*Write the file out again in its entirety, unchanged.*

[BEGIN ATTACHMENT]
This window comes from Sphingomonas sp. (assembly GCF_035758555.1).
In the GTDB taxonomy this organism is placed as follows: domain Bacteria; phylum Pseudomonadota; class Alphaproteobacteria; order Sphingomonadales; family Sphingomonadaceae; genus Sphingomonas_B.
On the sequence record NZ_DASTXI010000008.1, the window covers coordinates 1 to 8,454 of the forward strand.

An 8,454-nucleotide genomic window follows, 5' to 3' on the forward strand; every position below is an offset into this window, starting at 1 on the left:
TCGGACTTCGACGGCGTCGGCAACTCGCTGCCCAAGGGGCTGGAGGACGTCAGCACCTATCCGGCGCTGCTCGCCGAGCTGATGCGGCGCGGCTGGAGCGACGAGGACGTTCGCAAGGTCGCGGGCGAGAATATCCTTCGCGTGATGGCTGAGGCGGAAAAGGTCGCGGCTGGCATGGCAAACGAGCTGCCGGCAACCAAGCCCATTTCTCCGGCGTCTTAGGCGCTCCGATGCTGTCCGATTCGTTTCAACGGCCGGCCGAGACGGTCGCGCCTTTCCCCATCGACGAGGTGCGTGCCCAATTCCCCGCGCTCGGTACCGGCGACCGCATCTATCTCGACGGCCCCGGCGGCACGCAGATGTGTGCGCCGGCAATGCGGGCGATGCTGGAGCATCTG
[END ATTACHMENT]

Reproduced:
This window comes from Sphingomonas sp. (assembly GCF_035758555.1).
In the GTDB taxonomy this organism is placed as follows: domain Bacteria; phylum Pseudomonadota; class Alphaproteobacteria; order Sphingomonadales; family Sphingomonadaceae; genus Sphingomonas_B.
On the sequence record NZ_DASTXI010000008.1, the window covers coordinates 1 to 8,454 of the forward strand.

An 8,454-nucleotide genomic window follows, 5' to 3' on the forward strand; every position below is an offset into this window, starting at 1 on the left:
TCGGACTTCGACGGCGTCGGCAACTCGCTGCCCAAGGGGCTGGAGGACGTCAGCACCTATCCGGCGCTGCTCGCCGAGCTGATGCGGCGCGGCTGGAGCGACGAGGACGTTCGCAAGGTCGCGGGCGAGAATATCCTTCGCGTGATGGCTGAGGCGGAAAAGGTCGCGGCTGGCATGGCAAACGAGCTGCCGGCAACCAAGCCCATTTCTCCGGCGTCTTAGGCGCTCCGATGCTGTCCGATTCGTTTCAACGGCCGGCCGAGACGGTCGCGCCTTTCCCCATCGACGAGGTGCGTGCCCAATTCCCCGCGCTCGGTACCGGCGACCGCATCTATCTCGACGGCCCCGGCGGCACGCAGATGTGTGCGCCGGCAATGCGGGCGATGCTGGAGCATCTG